Thank you. Thank you. Thank you.
    Love love love, xo

    • WhenIGroUpCoach says

      Aw, this has me tearing up, Kate! Thanks for articulating what I haven't really recognized – the letting go to make bloom. Love that analogy.

      Thank *you* x3! :)

  14. says

    I told you once before in a Tweet how much I liked your short new hair and I have to confess after reading this post I love it even more!

    You have such a beautiful bright light about you MIchelle. With the short hair I can see your large lovely eyes and that gorgeous smile….so much more YOU shines right through!

    Here's to your continued journey through Boob Cancer Banishment. I'm so happy to see you not just surviving but soaring even stronger.

    P.s.- I enjoy your more personal posts, it creates such a connection!

  15. says

    Gorgeous Dah-ling….ans AS my mom has always said…it's just hair… (she and my bro and dad all shaved their hair after her first schemo treatment they said I didn't have to since my hair was already only an inch long at the time. It's my favorite picture I have of my baldheaded family) And I think you're right you somehow look More you…or at least the you, you are becoming (that was a lot of you's)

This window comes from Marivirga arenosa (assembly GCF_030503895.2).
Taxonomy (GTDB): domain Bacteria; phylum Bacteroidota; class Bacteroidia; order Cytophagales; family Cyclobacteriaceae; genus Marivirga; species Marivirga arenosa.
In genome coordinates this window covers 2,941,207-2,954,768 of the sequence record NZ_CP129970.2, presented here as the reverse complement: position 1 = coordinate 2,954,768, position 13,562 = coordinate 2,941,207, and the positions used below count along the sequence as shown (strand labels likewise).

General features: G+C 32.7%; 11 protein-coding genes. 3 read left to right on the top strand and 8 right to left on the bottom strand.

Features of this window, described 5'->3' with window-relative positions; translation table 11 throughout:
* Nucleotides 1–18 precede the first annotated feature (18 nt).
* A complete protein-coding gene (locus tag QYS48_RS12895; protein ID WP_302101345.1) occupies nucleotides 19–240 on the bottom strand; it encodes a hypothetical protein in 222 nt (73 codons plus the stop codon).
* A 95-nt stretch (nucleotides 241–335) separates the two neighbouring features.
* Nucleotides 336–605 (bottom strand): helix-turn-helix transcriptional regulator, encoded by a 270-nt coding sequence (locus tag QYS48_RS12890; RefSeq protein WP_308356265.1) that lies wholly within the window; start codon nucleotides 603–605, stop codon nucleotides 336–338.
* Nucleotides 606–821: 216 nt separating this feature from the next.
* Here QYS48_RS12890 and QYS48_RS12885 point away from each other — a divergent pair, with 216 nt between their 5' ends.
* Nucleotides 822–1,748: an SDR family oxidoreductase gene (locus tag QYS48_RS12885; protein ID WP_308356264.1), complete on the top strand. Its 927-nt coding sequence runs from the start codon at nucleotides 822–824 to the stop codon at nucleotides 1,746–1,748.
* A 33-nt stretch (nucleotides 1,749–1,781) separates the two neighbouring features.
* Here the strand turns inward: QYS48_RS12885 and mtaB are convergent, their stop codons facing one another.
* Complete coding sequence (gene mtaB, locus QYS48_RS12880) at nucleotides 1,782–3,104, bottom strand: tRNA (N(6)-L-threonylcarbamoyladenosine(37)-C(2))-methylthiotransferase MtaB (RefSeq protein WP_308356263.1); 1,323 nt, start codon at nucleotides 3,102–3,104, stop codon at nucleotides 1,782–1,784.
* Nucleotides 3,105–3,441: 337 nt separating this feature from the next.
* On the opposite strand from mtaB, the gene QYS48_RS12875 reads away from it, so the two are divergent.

16. Amanda says

    My sister has always had a conservative soccer mom hairstyle. While going through an extreme health experience her hair started falling out at the hair line mostly, and thinning everywhere else. She too purchased the wig her insurance covered, the soccer mom wig edition, but found it very itchy and hot.
    Her stylist also gave her the pixie short cut and while my sister would NEVER have cut her hair that way herself we all loved the change on her and thought she should keep it for a while once she began to heel. She even started dressing hipper and that has carried into her most recent years of better health.
    Bravo to you, and best wishes with your treatments!

    • WhenIGroUpCoach says

      Aw, so fantastic for your sister! Well, not the extreme health experience part, but the owning-her-style part. Brava!

  17. kellee says

    It looks so amazing! Congrats to you for facing a fear and turning it into something positive and fantastic!